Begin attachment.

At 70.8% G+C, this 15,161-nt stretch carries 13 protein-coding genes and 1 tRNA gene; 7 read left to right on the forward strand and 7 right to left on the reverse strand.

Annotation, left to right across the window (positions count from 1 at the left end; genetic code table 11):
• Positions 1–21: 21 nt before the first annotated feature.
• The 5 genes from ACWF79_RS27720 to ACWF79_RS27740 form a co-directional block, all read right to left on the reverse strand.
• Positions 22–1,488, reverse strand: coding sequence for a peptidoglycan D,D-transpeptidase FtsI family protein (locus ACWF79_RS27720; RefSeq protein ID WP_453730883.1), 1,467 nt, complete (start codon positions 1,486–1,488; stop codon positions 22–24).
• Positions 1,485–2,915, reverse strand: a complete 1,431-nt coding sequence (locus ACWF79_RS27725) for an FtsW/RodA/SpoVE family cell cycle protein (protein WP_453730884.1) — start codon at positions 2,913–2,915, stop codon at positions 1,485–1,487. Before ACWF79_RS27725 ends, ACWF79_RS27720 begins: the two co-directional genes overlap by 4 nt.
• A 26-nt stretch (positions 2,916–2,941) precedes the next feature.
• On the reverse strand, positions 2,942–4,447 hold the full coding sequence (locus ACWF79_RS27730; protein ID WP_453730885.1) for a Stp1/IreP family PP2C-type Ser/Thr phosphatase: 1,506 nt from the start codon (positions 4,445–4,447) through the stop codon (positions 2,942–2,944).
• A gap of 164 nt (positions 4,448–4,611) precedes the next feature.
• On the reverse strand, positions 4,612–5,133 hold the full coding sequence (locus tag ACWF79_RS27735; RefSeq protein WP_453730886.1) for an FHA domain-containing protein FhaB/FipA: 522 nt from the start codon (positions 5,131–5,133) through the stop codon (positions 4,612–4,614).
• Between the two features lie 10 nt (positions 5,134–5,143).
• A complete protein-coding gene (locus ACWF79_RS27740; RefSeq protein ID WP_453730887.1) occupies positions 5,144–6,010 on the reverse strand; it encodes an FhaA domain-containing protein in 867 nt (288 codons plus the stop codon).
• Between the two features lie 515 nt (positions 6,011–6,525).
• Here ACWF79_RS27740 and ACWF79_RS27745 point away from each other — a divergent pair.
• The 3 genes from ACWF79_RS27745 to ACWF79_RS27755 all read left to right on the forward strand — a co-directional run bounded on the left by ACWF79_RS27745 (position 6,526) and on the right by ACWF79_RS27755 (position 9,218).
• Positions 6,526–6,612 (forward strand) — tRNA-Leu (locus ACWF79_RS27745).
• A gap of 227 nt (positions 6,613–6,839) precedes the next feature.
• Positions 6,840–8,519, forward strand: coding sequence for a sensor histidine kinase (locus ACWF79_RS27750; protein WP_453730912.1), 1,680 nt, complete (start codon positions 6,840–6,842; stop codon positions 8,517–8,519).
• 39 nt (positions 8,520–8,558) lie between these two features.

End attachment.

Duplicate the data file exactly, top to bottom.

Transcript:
At 70.8% G+C, this 15,161-nt stretch carries 13 protein-coding genes and 1 tRNA gene; 7 read left to right on the forward strand and 7 right to left on the reverse strand.

Annotation, left to right across the window (positions count from 1 at the left end; genetic code table 11):
• Positions 1–21: 21 nt before the first annotated feature.
• The 5 genes from ACWF79_RS27720 to ACWF79_RS27740 form a co-directional block, all read right to left on the reverse strand.
• Positions 22–1,488, reverse strand: coding sequence for a peptidoglycan D,D-transpeptidase FtsI family protein (locus ACWF79_RS27720; RefSeq protein ID WP_453730883.1), 1,467 nt, complete (start codon positions 1,486–1,488; stop codon positions 22–24).
• Positions 1,485–2,915, reverse strand: a complete 1,431-nt coding sequence (locus ACWF79_RS27725) for an FtsW/RodA/SpoVE family cell cycle protein (protein WP_453730884.1) — start codon at positions 2,913–2,915, stop codon at positions 1,485–1,487. Before ACWF79_RS27725 ends, ACWF79_RS27720 begins: the two co-directional genes overlap by 4 nt.
• A 26-nt stretch (positions 2,916–2,941) precedes the next feature.
• On the reverse strand, positions 2,942–4,447 hold the full coding sequence (locus ACWF79_RS27730; protein ID WP_453730885.1) for a Stp1/IreP family PP2C-type Ser/Thr phosphatase: 1,506 nt from the start codon (positions 4,445–4,447) through the stop codon (positions 2,942–2,944).
• A gap of 164 nt (positions 4,448–4,611) precedes the next feature.
• On the reverse strand, positions 4,612–5,133 hold the full coding sequence (locus tag ACWF79_RS27735; RefSeq protein WP_453730886.1) for an FHA domain-containing protein FhaB/FipA: 522 nt from the start codon (positions 5,131–5,133) through the stop codon (positions 4,612–4,614).
• Between the two features lie 10 nt (positions 5,134–5,143).
• A complete protein-coding gene (locus ACWF79_RS27740; RefSeq protein ID WP_453730887.1) occupies positions 5,144–6,010 on the reverse strand; it encodes an FhaA domain-containing protein in 867 nt (288 codons plus the stop codon).
• Between the two features lie 515 nt (positions 6,011–6,525).
• Here ACWF79_RS27740 and ACWF79_RS27745 point away from each other — a divergent pair.
• The 3 genes from ACWF79_RS27745 to ACWF79_RS27755 all read left to right on the forward strand — a co-directional run bounded on the left by ACWF79_RS27745 (position 6,526) and on the right by ACWF79_RS27755 (position 9,218).
• Positions 6,526–6,612 (forward strand) — tRNA-Leu (locus ACWF79_RS27745).
• A gap of 227 nt (positions 6,613–6,839) precedes the next feature.
• Positions 6,840–8,519, forward strand: coding sequence for a sensor histidine kinase (locus ACWF79_RS27750; protein WP_453730912.1), 1,680 nt, complete (start codon positions 6,840–6,842; stop codon positions 8,517–8,519).
• 39 nt (positions 8,520–8,558) lie between these two features.